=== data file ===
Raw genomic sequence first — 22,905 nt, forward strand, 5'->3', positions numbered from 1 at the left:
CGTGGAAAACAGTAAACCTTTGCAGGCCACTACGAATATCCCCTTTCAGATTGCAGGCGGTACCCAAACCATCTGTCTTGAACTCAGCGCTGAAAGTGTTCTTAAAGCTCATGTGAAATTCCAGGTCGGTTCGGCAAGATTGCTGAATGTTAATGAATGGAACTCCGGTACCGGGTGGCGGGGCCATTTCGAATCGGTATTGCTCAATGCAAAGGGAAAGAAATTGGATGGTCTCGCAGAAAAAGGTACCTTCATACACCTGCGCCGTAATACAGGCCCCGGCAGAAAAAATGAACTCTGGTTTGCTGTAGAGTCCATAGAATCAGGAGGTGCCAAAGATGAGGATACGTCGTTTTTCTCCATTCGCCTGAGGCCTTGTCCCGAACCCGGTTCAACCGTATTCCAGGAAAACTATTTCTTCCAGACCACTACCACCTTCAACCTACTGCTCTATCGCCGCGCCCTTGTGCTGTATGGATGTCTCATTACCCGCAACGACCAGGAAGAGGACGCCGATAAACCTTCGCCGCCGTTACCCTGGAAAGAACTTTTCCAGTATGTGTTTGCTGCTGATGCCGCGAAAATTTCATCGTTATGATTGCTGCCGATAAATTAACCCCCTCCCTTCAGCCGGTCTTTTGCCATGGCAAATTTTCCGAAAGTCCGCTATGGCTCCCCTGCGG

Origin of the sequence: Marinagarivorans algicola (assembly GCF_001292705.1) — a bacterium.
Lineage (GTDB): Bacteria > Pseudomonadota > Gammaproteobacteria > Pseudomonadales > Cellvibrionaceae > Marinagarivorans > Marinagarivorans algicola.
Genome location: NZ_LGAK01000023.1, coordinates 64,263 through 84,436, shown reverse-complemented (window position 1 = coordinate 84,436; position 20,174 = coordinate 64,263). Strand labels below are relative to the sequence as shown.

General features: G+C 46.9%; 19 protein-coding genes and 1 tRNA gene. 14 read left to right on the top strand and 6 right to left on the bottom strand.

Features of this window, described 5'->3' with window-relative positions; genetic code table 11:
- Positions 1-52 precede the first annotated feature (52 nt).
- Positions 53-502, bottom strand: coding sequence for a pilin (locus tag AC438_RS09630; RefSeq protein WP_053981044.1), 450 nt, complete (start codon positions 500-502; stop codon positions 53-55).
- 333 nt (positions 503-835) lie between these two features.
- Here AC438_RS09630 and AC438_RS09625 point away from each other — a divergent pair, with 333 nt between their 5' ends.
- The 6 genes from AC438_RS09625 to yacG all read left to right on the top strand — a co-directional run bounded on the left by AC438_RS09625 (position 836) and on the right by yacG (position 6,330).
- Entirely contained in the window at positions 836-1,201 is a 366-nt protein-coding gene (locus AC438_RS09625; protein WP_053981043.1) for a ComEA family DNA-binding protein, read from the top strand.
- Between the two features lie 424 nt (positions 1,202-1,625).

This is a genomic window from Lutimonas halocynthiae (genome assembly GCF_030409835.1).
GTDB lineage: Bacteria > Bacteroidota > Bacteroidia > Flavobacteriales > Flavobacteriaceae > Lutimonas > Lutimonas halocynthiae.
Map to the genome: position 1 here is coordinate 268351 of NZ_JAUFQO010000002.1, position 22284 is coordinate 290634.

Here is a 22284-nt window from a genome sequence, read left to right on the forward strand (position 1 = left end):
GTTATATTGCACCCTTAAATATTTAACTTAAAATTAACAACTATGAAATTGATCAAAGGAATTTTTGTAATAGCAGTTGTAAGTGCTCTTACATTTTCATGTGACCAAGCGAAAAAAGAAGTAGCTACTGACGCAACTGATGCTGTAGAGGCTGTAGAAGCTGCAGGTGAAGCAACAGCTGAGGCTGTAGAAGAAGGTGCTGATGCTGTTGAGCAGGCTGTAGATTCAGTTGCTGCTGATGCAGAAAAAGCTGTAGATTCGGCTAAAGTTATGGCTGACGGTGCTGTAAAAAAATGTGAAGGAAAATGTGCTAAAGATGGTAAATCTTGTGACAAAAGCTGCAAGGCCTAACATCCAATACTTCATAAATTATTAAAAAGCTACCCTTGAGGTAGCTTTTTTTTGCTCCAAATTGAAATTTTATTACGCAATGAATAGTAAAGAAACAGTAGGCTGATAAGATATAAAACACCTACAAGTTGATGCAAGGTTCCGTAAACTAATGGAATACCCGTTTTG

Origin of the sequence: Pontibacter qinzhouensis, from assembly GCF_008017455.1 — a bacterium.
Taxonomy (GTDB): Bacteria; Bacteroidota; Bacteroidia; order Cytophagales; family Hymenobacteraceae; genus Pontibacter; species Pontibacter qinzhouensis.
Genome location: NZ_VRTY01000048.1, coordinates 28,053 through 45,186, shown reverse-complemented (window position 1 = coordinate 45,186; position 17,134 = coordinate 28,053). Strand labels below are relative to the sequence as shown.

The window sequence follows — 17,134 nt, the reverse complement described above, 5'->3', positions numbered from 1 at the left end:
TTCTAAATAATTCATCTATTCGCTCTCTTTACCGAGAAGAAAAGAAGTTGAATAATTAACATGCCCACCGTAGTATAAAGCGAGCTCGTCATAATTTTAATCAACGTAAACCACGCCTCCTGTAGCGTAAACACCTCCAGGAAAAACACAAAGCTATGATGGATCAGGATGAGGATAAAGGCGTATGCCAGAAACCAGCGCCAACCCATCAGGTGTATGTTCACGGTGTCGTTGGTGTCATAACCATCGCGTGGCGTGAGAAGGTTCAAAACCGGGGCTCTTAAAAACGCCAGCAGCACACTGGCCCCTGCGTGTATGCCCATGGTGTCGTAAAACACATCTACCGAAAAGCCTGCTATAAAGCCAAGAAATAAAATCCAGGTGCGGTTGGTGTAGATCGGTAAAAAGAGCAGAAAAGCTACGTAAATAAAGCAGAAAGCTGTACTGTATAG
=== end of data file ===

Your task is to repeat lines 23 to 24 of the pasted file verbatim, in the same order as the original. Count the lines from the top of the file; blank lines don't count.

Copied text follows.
The window sequence follows — 17,134 nt, the reverse complement described above, 5'->3', positions numbered from 1 at the left end:
TTCTAAATAATTCATCTATTCGCTCTCTTTACCGAGAAGAAAAGAAGTTGAATAATTAACATGCCCACCGTAGTATAAAGCGAGCTCGTCATAATTTTAATCAACGTAAACCACGCCTCCTGTAGCGTAAACACCTCCAGGAAAAACACAAAGCTATGATGGATCAGGATGAGGATAAAGGCGTATGCCAGAAACCAGCGCCAACCCATCAGGTGTATGTTCACGGTGTCGTTGGTGTCATAACCATCGCGTGGCGTGAGAAGGTTCAAAACCGGGGCTCTTAAAAACGCCAGCAGCACACTGGCCCCTGCGTGTATGCCCATGGTGTCGTAAAACACATCTACCGAAAAGCCTGCTATAAAGCCAAGAAATAAAATCCAGGTGCGGTTGGTGTAGATCGGTAAAAAGAGCAGAAAAGCTACGTAAATAAAGCAGAAAGCTGTACTGTATAG